Turning to Political Violence: The Emergence of Terrorism

Turning to Political Violence: The Emergence of Terrorism

Turning to Political Violence: The Emergence of Terrorism

Turning to Political Violence: The Emergence of Terrorism


What motivates those who commit violence in the name of political beliefs? Terrorism today is not solely the preserve of Islam, nor is it a new phenomenon. It emerges from social processes and conditions common to societies throughout modern history, and the story of its origins spans centuries, encompassing numerous radical and revolutionary movements.

Marc Sageman is a forensic psychiatrist and government counterterrorism consultant whose bestselling books Understanding Terror Networks and Leaderless Jihad provide a detailed, damning corrective to commonplace yet simplistic notions of Islamist terrorism. In a comprehensive new book, Turning to Political Violence, Sageman examines the history and theory of political violence in the West. He excavates primary sources surrounding key instances of modern political violence, looking for patterns across a range of case studies spanning the French Revolution, through late nineteenth- and early twentieth-century revolutionaries and anarchists in Russia and the United States, to the assassination of Archduke Ferdinand and the start of World War I. In contrast to one-dimensional portraits of terrorist "monsters" offered by governments and media throughout history, these accounts offer complex and intricate portraits of individuals engaged in struggles with identity, injustice, and revenge who may be empowered by a sense of love and self-sacrifice.

Arguing against easy assumptions that attribute terrorism to extremist ideology, and counter to mainstream academic explanations such as rational choice theory, Sageman develops a theoretical model based on the concept of social identity. His analysis focuses on the complex dynamic between the state and disaffected citizens that leads some to disillusionment and moral outrage--and a few to mass murder. Sageman's account offers a paradigm-shifting perspective on terrorism that yields counterintuitive implications for the ways liberal democracies can and should confront political violence.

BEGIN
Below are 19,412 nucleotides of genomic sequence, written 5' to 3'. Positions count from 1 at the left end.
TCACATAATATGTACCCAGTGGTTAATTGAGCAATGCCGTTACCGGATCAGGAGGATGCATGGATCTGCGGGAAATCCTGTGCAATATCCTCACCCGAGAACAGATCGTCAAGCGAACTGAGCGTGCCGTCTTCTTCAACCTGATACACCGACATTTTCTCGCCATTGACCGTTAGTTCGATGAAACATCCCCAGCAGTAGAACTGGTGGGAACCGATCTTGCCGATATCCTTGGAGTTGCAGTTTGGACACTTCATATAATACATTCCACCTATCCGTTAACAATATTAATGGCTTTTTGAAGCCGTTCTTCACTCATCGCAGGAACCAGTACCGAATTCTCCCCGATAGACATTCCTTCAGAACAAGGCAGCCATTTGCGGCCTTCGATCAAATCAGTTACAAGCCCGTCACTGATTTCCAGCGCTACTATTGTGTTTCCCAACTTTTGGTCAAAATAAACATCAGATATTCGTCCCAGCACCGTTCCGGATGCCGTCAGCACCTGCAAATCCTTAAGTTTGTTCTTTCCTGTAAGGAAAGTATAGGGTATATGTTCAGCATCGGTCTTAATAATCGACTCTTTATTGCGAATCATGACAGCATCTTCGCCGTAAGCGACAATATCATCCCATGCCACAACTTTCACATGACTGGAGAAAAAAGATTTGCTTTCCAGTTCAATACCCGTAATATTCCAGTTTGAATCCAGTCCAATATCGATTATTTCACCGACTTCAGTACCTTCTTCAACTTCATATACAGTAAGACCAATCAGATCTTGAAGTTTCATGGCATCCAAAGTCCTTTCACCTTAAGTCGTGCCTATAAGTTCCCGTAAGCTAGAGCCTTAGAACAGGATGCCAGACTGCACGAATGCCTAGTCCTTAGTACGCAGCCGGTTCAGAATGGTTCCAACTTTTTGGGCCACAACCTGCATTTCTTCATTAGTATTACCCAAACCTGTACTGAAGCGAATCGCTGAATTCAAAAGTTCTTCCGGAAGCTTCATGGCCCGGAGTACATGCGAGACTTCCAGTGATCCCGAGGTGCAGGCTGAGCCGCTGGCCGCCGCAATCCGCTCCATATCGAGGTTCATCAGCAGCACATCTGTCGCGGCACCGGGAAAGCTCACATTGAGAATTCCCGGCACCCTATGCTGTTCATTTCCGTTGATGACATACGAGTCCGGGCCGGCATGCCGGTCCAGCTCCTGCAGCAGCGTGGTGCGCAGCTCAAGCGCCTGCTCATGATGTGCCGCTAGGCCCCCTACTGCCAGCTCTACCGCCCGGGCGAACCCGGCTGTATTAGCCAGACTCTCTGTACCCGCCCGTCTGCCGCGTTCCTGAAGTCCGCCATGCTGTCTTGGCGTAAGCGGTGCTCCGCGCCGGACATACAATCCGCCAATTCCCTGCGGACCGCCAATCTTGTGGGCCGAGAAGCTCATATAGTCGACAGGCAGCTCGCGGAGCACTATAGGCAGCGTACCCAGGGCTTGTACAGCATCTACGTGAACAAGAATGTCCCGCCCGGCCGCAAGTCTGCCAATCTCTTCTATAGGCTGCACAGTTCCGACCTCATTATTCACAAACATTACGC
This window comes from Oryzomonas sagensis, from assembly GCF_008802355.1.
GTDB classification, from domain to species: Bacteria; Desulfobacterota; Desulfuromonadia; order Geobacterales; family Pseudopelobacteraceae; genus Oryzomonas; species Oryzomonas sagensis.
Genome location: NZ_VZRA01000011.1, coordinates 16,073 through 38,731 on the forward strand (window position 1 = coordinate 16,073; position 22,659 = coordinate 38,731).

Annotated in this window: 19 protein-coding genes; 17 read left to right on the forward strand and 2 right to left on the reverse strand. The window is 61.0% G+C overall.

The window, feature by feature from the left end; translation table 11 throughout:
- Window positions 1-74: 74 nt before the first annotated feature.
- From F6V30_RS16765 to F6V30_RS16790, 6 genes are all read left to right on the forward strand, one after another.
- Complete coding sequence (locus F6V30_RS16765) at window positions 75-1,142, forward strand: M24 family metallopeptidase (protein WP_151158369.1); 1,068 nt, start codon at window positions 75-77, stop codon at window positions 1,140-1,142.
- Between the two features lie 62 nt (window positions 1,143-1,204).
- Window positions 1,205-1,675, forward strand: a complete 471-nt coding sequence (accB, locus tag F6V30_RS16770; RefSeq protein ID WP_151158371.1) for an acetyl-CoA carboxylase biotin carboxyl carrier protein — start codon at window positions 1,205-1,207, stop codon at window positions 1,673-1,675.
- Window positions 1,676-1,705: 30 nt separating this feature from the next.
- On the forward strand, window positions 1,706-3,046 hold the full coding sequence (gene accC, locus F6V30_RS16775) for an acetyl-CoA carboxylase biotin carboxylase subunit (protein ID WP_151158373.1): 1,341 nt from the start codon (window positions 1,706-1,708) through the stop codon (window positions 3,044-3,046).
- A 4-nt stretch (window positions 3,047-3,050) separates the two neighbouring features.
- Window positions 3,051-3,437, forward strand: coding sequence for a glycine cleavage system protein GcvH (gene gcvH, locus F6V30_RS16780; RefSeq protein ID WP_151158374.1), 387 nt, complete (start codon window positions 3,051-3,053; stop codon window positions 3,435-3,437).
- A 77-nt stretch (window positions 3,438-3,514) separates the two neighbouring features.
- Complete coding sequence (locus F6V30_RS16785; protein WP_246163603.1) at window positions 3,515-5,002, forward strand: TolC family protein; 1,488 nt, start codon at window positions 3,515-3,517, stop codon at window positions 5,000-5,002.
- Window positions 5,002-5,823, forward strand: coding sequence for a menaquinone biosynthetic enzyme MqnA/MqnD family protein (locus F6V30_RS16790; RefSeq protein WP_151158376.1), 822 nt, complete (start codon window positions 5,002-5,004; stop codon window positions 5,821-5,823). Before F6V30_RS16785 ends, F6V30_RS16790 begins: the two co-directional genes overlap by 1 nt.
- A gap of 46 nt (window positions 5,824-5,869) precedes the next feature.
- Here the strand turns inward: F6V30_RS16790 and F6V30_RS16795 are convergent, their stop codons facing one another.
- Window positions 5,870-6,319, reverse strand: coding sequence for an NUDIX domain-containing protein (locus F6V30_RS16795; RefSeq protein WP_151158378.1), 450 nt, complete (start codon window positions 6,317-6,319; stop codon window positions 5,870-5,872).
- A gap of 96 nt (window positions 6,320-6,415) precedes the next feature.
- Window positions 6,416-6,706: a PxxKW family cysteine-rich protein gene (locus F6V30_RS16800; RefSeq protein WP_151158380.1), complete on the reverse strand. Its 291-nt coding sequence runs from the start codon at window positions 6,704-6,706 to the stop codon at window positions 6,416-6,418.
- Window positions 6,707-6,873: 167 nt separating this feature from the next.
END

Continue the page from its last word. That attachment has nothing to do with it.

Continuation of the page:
On April 15, 2013, at the end of the Boston Marathon, two bombs exploded in the crowd of spectators, killing 3 people and injuring more than 250 others. Within a few days, the perpetrators were identified as two brothers, Tamerlan and Dzhokhar Tsarnaev, who were Chechen refugees. Tamerlan, the older one, was killed in the ensuing police dragnet, but Dzhokhar survived despite being wounded multiple times. By all accounts, he seemed to be a wellassimilated and sociable young man, attending college and smoking marijuana with his friends.

Shortly after the bombing, my usually silent phone started ringing off the hook. Journalists called to ask the same question: how could an apparently normal young man like Dzhokhar do this, seemingly out of the blue? I was just emerging from a long involvement with the U.S. intelligence community, during which I was banned from speaking with journalists. Although now free to talk to them, I was still at a loss to provide a short and pithy answer. Despite spending over a decade straddling government and academia working on terrorism issues, I still did not entirely understand what leads a person to turn to political violence. How does one start to make sense of this senseless violence? Do these individuals have something psychologically wrong with them, as many people believe? Are they victims of a mysterious process of brainwashing or indoctrination, as many others believe? More fundamentally, how does one conceptualize terrorism, terrorists, and the process by which a very few people become terrorists? I concluded that only with a radical change of perspective could scholars hope to answer these questions.

What leads people to turn to political violence? This haunting question has obsessed me ever since the tragedy of 9/11. This book originated as a short historical introduction to a book on the current wave of global neojihadi attacks against the West. However, this attempt to contextualize this current wave of terrorism proved far more complicated as I dug deeper into each historical case. Parallel to this revelation were developments in various academic . . .

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